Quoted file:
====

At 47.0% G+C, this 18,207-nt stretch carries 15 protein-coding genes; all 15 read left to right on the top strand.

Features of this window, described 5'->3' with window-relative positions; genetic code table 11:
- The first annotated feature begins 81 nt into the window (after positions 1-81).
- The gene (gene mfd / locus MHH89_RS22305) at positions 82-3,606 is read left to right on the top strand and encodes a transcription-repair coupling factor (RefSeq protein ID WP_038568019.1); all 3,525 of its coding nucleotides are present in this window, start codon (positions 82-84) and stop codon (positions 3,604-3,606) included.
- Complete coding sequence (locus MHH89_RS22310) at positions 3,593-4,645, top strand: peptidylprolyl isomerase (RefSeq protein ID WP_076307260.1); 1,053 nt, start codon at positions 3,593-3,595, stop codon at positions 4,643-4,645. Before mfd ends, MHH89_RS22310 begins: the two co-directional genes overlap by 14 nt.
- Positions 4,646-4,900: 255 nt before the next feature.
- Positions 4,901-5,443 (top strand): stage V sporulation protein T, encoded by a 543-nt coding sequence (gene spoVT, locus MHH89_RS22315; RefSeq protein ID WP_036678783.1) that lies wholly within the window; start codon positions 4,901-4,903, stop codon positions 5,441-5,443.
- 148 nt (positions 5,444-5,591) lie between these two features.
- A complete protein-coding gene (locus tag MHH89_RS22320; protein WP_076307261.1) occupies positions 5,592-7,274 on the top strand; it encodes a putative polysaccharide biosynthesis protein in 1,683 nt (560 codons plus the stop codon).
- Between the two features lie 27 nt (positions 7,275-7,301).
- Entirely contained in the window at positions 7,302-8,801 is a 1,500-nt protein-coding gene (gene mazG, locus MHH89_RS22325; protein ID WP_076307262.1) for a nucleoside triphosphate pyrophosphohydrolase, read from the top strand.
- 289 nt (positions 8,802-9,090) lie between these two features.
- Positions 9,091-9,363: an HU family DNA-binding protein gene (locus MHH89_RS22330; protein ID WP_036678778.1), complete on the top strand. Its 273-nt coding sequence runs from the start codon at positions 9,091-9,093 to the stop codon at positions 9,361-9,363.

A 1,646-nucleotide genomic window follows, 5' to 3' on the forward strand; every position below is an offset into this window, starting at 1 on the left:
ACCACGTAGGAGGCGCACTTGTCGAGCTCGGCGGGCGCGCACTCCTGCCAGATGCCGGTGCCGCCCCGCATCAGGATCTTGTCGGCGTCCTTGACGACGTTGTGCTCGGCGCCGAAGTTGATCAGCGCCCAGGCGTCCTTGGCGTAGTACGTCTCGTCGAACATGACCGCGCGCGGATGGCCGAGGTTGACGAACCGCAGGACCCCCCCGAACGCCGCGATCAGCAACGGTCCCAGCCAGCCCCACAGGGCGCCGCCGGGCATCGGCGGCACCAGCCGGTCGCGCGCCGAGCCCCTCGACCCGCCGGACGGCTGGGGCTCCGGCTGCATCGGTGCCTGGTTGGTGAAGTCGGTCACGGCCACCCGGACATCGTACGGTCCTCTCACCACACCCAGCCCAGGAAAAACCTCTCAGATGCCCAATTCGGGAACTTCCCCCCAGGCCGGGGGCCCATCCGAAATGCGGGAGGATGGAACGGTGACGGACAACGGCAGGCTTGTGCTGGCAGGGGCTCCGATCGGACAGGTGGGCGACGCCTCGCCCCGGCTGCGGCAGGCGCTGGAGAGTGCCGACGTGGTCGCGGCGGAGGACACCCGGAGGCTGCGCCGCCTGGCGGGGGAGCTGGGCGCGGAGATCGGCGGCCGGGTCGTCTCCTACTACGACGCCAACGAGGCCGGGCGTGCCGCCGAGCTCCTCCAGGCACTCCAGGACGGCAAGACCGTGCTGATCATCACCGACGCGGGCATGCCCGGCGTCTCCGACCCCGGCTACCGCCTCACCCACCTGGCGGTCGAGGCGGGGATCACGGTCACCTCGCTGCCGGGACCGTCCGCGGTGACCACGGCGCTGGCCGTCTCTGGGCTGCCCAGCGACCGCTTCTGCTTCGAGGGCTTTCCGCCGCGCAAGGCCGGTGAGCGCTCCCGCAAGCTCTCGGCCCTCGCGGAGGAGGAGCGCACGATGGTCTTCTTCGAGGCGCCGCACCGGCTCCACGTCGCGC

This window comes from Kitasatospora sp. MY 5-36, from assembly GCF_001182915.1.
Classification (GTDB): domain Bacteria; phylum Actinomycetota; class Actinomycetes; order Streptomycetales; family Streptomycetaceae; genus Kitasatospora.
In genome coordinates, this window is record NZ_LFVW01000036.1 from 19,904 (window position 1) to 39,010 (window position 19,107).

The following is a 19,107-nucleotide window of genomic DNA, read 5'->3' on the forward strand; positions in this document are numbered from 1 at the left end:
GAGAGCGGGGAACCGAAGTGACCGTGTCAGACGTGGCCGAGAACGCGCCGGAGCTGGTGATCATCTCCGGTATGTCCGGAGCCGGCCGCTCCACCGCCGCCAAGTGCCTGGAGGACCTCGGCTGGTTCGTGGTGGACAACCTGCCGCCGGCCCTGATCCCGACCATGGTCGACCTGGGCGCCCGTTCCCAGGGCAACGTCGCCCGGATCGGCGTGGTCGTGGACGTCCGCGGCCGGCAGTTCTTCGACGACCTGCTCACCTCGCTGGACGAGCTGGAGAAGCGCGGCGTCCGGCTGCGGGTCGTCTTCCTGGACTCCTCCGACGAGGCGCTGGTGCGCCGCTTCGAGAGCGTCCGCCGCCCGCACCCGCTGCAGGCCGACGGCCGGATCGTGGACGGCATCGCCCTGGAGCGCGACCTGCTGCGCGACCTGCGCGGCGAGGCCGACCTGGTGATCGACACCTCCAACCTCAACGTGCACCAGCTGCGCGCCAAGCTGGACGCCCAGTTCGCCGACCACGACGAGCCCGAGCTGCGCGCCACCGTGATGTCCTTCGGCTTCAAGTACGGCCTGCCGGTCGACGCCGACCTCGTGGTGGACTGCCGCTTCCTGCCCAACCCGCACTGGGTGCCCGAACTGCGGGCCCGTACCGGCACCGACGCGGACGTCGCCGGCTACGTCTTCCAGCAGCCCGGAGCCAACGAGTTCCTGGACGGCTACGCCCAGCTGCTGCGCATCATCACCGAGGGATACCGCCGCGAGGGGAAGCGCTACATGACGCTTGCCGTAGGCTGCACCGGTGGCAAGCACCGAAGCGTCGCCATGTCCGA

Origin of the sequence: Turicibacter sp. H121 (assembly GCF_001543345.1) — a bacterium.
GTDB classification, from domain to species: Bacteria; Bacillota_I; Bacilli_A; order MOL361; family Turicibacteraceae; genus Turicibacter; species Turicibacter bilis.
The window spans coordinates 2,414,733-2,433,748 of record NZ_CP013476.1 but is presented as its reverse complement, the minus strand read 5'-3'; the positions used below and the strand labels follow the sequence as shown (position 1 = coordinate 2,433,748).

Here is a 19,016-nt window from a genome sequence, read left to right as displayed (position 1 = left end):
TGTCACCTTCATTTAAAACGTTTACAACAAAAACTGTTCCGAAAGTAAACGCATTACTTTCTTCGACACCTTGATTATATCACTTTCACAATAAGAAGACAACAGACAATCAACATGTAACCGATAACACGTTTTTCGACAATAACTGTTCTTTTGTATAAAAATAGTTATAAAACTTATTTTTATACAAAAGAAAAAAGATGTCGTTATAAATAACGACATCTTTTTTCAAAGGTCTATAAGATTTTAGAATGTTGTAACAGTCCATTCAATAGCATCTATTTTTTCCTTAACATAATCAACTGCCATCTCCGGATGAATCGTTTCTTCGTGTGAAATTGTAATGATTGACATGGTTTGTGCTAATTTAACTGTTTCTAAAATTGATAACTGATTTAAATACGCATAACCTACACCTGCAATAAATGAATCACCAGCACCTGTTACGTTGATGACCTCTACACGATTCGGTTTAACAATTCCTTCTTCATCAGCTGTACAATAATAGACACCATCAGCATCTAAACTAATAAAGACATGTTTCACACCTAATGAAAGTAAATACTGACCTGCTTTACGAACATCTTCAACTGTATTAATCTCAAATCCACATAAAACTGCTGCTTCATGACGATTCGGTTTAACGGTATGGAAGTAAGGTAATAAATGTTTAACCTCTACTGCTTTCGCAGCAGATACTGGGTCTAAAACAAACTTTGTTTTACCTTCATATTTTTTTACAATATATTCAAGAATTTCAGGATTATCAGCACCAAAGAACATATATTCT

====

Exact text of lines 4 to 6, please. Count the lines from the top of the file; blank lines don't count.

- The gene (gene mfd / locus MHH89_RS22305) at positions 82-3,606 is read left to right on the top strand and encodes a transcription-repair coupling factor (RefSeq protein ID WP_038568019.1); all 3,525 of its coding nucleotides are present in this window, start codon (positions 82-84) and stop codon (positions 3,604-3,606) included.
- Complete coding sequence (locus MHH89_RS22310) at positions 3,593-4,645, top strand: peptidylprolyl isomerase (RefSeq protein ID WP_076307260.1); 1,053 nt, start codon at positions 3,593-3,595, stop codon at positions 4,643-4,645. Before mfd ends, MHH89_RS22310 begins: the two co-directional genes overlap by 14 nt.
- Positions 4,646-4,900: 255 nt before the next feature.